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Key trends for SME’s sourcing strategies in Asia

Jul 14th 2015 at 7:15 PM

If you source from China you have unavoidably heard your suppliers mentioning the rising labor costs. This factor as the most direct impact on the cost of labor- intensive industries. As a matter of fact wages of migrant workers have kept rising around 15 to 20% per year in China.

What does it mean for your sourcing strategy? And what are the other factors to consider before shifting to other regions or countries?

Importers tend to think that the recent drop of oil prices and oil-based products should compensate the rises of wages. In the most petrol intensive industries like plastic injection the raw materials cost have dropped 20%, which should mean a 20% price reduction for buyers.  Unfortunately in most industries the drop of raw materials is marginal compare to the long-term trend of rising wages.

China’s aging population and the increasing difficulties factories owners have to employ a young labor force is another significant long-term trend. Recent political decisions in China have encouraged many migrating workers to stay in their native regions. This becomes particularly noticeable around Chinese New Year.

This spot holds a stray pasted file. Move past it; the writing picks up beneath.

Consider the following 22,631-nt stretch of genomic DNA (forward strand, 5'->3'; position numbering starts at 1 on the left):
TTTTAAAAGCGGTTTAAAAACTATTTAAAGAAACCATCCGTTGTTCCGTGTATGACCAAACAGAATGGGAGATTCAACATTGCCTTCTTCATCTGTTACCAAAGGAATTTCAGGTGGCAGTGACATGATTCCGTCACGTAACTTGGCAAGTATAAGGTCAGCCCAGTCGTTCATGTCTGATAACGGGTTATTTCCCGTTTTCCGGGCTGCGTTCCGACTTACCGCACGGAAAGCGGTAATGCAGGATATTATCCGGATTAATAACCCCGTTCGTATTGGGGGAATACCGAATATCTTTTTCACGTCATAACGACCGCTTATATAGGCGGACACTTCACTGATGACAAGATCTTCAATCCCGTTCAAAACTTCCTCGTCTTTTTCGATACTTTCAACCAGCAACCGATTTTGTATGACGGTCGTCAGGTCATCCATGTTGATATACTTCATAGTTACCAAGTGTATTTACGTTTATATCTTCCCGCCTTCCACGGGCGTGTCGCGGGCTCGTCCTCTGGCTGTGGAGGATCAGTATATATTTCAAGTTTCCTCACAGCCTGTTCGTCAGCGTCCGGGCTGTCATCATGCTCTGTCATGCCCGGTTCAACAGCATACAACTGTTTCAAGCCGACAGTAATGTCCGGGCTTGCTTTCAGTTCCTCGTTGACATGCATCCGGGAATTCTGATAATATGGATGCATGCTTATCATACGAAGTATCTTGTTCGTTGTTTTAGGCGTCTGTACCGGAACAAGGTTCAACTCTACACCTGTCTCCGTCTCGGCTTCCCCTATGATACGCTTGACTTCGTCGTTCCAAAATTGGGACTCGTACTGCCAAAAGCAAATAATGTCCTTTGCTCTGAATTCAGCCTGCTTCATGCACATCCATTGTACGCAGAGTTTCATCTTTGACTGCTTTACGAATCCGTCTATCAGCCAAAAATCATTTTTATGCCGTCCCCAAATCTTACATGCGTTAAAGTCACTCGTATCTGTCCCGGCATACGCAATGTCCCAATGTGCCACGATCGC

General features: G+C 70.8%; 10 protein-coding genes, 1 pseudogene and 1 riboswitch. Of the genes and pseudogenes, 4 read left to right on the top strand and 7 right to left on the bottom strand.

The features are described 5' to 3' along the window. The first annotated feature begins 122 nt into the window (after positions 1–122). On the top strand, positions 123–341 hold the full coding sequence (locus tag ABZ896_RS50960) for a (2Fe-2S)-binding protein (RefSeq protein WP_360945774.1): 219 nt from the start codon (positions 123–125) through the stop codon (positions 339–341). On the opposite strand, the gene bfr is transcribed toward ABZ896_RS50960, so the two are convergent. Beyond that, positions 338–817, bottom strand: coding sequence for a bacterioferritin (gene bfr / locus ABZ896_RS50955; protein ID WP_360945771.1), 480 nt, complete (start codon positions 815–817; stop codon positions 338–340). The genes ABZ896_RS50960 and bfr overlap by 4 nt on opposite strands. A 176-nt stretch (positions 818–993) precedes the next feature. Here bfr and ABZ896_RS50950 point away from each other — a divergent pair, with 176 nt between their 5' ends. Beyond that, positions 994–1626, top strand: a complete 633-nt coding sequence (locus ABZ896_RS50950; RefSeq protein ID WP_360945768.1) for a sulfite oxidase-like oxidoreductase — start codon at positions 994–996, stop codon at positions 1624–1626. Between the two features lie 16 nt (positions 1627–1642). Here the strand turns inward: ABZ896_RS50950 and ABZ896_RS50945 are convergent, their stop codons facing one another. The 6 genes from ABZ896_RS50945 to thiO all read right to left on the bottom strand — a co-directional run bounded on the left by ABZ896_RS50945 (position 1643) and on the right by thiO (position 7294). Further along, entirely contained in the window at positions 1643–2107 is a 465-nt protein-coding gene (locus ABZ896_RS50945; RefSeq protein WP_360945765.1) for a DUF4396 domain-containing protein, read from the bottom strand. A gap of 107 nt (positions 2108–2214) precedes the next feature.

On these 2 aspects countries such as Vietnam, Bangladesh, Indonesia or Cambodia appear very competitive. Daily workers wages in these countries are only one third to one fifth of China’s average and they are unlikely to face a shortage of workforce for the decades to come.

However, for middle sized or small importers it is essential to also consider the following factors:

-Infrastructures : China inland’s infrastructure is still far more efficient than low-wages south east Asian countries. Consequences on lead time and supply chains are not to underestimate

-Local clusters & suppliers network : Clearly one of China’s major strength that translates in efficiency and reactivity in manufacturing and supply chain capabilities.

-Industrial maturity & education level : Theses factors will directly impact the level of Quality and R&D capabilities. Nothing can replace decades of industrial experience.

-Political risks: Presently this is particularly important when considering to move out of Asian countries to other low-cost regions such as Africa.

-Cost of Raw materials & Energy, administrative and taxation systems, IP and ethical policies should also be studied carefully as they differ largely from one Asian country to the other and can translate in significant hidden costs or risks.

The alternative countries are much more appealing for large corporations such as Nike or Foxconn. These large corporations have the resources to cope with administrative burdens and the investments required. On the other hand SMEs may have a very tough time there. It is possible to use large manufacturers that have been accompanied and monitored by big retailers there. These types of factories will likely be fairly well organized and professional enough. However, the immediate challenge then is the level of authority the SME’s can apply knowing that their business only represents a very little percentage compare to the manufacturers core clients.

If most of your suppliers’ base is in coastal China, you may want to consider Inland suppliers first. The government’s taxations incentives system will continue to transform coastal industries towards more high technology, which will accelerate the loss of price competitiveness in Eastern China.

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